See the official user manual for the most up-to-date version of the information on this page.
A name part is a string of printable characters not containing any of the following characters:
Furthermore, certain keywords may not be used as name parts.
A name is a sequence of one or more name parts separated by underscores (
A string like
a≤b (without spaces) is a valid name, and is different from
a ≤ b (with spaces). The latter actually refers to a type, whose terms are (roughly speaking) proofs that
a is less than or equal to
b. It is a standard convention to use a name like
a≤b for a variable of type
a ≤ b.
Similarly, strings like
A->B are names. To declare
x as a variable of type
A we must write
x : A (with spaces) rather than
x:A. To refer to the type of functions from
B, we must write
A -> B rather than
The meaning of underscores in names is explained in the section on mixfix operators. For example, the addition function is officially named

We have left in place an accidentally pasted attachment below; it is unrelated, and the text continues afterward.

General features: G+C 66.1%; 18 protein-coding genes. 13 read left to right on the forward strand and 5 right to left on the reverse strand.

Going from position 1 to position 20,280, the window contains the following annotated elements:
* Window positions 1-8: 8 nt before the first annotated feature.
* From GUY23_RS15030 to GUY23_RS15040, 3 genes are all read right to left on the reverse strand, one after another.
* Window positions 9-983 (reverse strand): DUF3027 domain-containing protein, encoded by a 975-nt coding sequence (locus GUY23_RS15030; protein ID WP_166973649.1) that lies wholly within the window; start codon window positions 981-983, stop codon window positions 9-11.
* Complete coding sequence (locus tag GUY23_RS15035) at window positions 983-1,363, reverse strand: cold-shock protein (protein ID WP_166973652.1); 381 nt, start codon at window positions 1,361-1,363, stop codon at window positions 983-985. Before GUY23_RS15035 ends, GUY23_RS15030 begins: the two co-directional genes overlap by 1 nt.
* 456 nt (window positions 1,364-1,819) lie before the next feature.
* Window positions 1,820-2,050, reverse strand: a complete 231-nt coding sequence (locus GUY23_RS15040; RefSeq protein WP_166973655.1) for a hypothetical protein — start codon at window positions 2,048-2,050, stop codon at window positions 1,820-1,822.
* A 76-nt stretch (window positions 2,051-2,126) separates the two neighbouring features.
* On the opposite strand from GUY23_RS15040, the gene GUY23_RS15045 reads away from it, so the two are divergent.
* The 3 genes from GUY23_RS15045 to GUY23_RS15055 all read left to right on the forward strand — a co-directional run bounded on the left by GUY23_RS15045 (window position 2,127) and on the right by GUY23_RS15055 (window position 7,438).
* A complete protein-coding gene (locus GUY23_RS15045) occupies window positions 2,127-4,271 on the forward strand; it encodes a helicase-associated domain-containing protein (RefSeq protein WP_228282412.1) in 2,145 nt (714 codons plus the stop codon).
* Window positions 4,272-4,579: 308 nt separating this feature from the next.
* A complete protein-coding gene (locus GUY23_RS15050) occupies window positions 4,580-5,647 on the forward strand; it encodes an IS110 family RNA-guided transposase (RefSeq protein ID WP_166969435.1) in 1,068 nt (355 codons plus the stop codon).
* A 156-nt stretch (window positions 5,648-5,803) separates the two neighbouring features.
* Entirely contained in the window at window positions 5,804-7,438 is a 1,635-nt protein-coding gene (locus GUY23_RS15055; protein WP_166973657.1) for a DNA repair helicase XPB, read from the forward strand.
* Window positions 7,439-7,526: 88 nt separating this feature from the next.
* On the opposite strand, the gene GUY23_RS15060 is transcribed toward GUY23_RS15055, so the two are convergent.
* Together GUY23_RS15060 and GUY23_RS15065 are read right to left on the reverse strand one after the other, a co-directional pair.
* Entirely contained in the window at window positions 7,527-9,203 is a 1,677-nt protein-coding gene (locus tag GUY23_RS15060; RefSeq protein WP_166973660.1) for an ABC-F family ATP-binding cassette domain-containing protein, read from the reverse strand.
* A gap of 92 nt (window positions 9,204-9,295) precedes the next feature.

_+_ , and the placement of the underscores indicates that we can use the infix notation
a + b to refer to the value of the function at
A qualified name is a sequence of one or more unqualified names separated by dots (
Qualified names are used in naming modules and in referring to the contents of unopened modules.
For example, the proposition that a natural number
n is prime can be written in qualified form as
Data.Nat.Primality.Prime n, referring to a definition given in the standard library module
Data.Nat.Primality. The abbreviated notation
Prime n can be used after that module has
been imported and opened, as explained on the modules page.